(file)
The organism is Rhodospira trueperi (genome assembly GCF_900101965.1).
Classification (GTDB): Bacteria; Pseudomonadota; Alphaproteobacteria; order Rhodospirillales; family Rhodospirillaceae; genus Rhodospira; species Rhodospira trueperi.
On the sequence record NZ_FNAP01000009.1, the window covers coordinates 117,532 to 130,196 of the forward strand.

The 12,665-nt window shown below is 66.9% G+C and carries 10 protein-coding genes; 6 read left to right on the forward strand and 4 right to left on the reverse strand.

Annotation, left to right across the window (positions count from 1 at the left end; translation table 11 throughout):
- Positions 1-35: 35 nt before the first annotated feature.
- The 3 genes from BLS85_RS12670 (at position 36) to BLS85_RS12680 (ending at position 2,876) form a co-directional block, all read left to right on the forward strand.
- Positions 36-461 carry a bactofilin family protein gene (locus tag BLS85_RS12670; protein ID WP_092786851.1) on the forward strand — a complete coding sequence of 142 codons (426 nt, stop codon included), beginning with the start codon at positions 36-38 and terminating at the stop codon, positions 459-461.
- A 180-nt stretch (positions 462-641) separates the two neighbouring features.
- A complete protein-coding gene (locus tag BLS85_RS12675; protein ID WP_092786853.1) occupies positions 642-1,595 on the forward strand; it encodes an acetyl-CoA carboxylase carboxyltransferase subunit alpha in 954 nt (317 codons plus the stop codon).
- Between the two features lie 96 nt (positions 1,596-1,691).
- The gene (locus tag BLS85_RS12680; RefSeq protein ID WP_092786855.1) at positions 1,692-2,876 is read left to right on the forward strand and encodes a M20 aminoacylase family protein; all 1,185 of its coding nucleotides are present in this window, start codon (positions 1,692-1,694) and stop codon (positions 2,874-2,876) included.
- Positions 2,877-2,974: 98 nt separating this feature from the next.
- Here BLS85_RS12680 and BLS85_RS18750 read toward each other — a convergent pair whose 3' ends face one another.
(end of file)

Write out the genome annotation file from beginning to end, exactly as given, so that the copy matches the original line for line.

The organism is Rhodospira trueperi (genome assembly GCF_900101965.1).
Classification (GTDB): Bacteria; Pseudomonadota; Alphaproteobacteria; order Rhodospirillales; family Rhodospirillaceae; genus Rhodospira; species Rhodospira trueperi.
On the sequence record NZ_FNAP01000009.1, the window covers coordinates 117,532 to 130,196 of the forward strand.

The 12,665-nt window shown below is 66.9% G+C and carries 10 protein-coding genes; 6 read left to right on the forward strand and 4 right to left on the reverse strand.

Annotation, left to right across the window (positions count from 1 at the left end; translation table 11 throughout):
- Positions 1-35: 35 nt before the first annotated feature.
- The 3 genes from BLS85_RS12670 (at position 36) to BLS85_RS12680 (ending at position 2,876) form a co-directional block, all read left to right on the forward strand.
- Positions 36-461 carry a bactofilin family protein gene (locus tag BLS85_RS12670; protein ID WP_092786851.1) on the forward strand — a complete coding sequence of 142 codons (426 nt, stop codon included), beginning with the start codon at positions 36-38 and terminating at the stop codon, positions 459-461.
- A 180-nt stretch (positions 462-641) separates the two neighbouring features.
- A complete protein-coding gene (locus tag BLS85_RS12675; protein ID WP_092786853.1) occupies positions 642-1,595 on the forward strand; it encodes an acetyl-CoA carboxylase carboxyltransferase subunit alpha in 954 nt (317 codons plus the stop codon).
- Between the two features lie 96 nt (positions 1,596-1,691).
- The gene (locus tag BLS85_RS12680; RefSeq protein ID WP_092786855.1) at positions 1,692-2,876 is read left to right on the forward strand and encodes a M20 aminoacylase family protein; all 1,185 of its coding nucleotides are present in this window, start codon (positions 1,692-1,694) and stop codon (positions 2,874-2,876) included.
- Positions 2,877-2,974: 98 nt separating this feature from the next.
- Here BLS85_RS12680 and BLS85_RS18750 read toward each other — a convergent pair whose 3' ends face one another.